The U.S. Fish and Wildlife Service’s 560 units of the National Wildlife Refuge System spanning 150 million acres and where the sun literally never sets, with lands from Guam to Puerto Rico, is a haven for outdoor enthusiasts. Over 40 million annual visitors contribute over $4.2 billion in economic output and over 34,000 jobs from recreation-related spending. National wildlife refuges and their recreational opportunities is part of a growing industry in the United States. Jewell’s leadership at the helm of the Department of Interior comes at a crucial time.

“Sally Jewell has been a leader in the outdoor recreation industry using innovative strategies to protect and restore wildlife habitat throughout the Pacific Northwest and across the country; as Secretary of the Interior, she will have an opportunity to articulate and implement a larger conservation vision for the nation.” said Houghton. “We look forward to working with her to further the goals and mission of the U.S. Fish and Wildlife Service and National Wildlife Refuge System.”

Senate Introduces NAWCA Reauthorization

In a bipartisan showing, lead co-sponsors Sens. Barbara Boxer (CA) and David Vitter (LA) introduced S. 741 today, asking for the reauthorizations and appropriations of the successful public-private partnerships funded by the North American Wetlands Conservation Act (NAWCA).

The bill is a straight reauthorization of NAWCA funding of $75 million through FY17.

“This joint effort by the chair and ranking member of the Senate Committee on Environment and Public Works to reauthorize NAWCA clearly illustrates that it is a model for employing effective partnerships to support shared conservation goals,” said DU CEO Dale Hall. “NAWCA is the ideal public-private partnership since it benefits not only hunters and anglers, but all U.S. citizens. It conserves functioning wetlands, thus diminishing floods, preventing soil erosion and improving our water quality.”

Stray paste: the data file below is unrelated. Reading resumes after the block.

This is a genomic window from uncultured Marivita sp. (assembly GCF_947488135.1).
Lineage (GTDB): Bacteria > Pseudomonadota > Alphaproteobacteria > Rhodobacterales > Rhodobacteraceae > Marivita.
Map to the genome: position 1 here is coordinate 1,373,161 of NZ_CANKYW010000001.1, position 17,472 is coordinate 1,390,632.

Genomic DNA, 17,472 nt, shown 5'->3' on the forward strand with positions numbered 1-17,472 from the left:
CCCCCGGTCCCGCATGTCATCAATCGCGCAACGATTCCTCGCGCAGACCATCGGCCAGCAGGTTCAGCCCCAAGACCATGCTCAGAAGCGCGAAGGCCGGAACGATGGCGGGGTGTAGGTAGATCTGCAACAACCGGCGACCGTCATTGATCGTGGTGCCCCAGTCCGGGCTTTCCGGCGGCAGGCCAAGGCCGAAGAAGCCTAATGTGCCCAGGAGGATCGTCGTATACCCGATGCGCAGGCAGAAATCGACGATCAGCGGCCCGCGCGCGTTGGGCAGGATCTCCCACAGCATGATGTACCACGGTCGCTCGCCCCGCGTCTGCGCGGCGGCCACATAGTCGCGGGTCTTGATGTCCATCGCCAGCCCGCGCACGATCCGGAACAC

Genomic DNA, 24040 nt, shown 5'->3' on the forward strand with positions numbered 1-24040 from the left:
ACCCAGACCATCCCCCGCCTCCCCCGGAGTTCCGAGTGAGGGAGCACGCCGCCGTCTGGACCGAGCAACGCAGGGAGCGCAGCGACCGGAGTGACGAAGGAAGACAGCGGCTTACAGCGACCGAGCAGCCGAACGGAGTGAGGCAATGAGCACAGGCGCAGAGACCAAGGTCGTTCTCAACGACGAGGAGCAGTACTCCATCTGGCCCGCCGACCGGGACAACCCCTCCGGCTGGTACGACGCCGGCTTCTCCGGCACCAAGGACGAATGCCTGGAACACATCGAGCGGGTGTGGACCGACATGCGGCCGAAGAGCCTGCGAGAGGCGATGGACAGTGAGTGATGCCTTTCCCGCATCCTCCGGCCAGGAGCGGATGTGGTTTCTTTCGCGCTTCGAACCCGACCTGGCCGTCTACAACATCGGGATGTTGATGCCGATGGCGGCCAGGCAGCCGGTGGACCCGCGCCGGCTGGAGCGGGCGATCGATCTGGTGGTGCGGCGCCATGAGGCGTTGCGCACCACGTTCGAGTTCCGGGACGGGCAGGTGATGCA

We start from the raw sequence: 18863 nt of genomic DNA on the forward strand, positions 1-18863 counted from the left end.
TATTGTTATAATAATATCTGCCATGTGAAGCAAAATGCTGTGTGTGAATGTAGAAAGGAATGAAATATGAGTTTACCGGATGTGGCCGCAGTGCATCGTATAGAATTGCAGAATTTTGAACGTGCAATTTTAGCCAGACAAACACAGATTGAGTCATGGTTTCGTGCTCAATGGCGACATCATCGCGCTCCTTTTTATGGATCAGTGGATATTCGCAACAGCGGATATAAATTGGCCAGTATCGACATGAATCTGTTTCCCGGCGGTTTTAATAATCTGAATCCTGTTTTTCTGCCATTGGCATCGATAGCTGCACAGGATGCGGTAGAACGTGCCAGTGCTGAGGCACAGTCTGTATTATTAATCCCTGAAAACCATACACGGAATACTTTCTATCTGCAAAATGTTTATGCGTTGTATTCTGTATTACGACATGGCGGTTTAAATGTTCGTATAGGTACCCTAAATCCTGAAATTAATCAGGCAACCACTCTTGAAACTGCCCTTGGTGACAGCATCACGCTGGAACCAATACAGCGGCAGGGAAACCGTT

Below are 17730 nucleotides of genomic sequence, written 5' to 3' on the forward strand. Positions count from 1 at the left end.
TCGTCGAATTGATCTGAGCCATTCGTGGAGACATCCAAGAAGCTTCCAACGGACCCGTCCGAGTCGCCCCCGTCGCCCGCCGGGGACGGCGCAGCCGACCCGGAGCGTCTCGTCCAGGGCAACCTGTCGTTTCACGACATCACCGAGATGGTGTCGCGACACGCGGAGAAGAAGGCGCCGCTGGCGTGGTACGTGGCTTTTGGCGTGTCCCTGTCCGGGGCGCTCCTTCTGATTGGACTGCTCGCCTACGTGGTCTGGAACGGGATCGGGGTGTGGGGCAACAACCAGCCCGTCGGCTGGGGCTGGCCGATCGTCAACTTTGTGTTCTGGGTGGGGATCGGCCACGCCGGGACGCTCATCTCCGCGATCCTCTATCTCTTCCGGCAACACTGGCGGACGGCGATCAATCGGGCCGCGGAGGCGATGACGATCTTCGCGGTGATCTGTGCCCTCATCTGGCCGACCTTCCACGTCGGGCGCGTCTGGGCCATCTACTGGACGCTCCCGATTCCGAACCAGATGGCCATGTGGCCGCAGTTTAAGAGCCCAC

NAWCA has benefited the national economy by translating more than $1 billion in federal appropriations over the life of the program into nearly $3.5 billion in additional economic activity. These expenditures have created, on average, nearly 7,500 new jobs (e.g. construction workers, biologists, engineers) annually in the United States, generating more than $200 million in worker earnings each year.

“NAWCA has conserved almost 27 million acres of wetlands and associated uplands since its creation in 1989,” said DU Chief Conservation Officer Paul Schmidt. “It’s been so effective that every federally funded dollar is matched by at least three non-federal dollars by states or conservation organizations like DU. We look forward to working with our Hill champions to expeditiously pass this vital conservation legislation.”

Other original co-sponsors include Sens. Max Baucus (MT), Roy Blunt (MO), John Boozman (AR), Ben Cardin (MD), Thad Cochran (MS), Chris Coons (DE), Mike Crapo (ID), James Inhofe (OK) and Roger Wicker (MS).

NAWCA conserves North America‘s waterfowl, fish and other wildlife resources while producing a variety of environmental and economic benefits. Every federal dollar provided by NAWCA must be matched by at least one dollar from non-federal sources.

Because the program is so effective, NAWCA funds are usually tripled or quadrupled. Since its inception, more than 4,500 partners have been involved in more than 2,200 NAWCA projects across North America.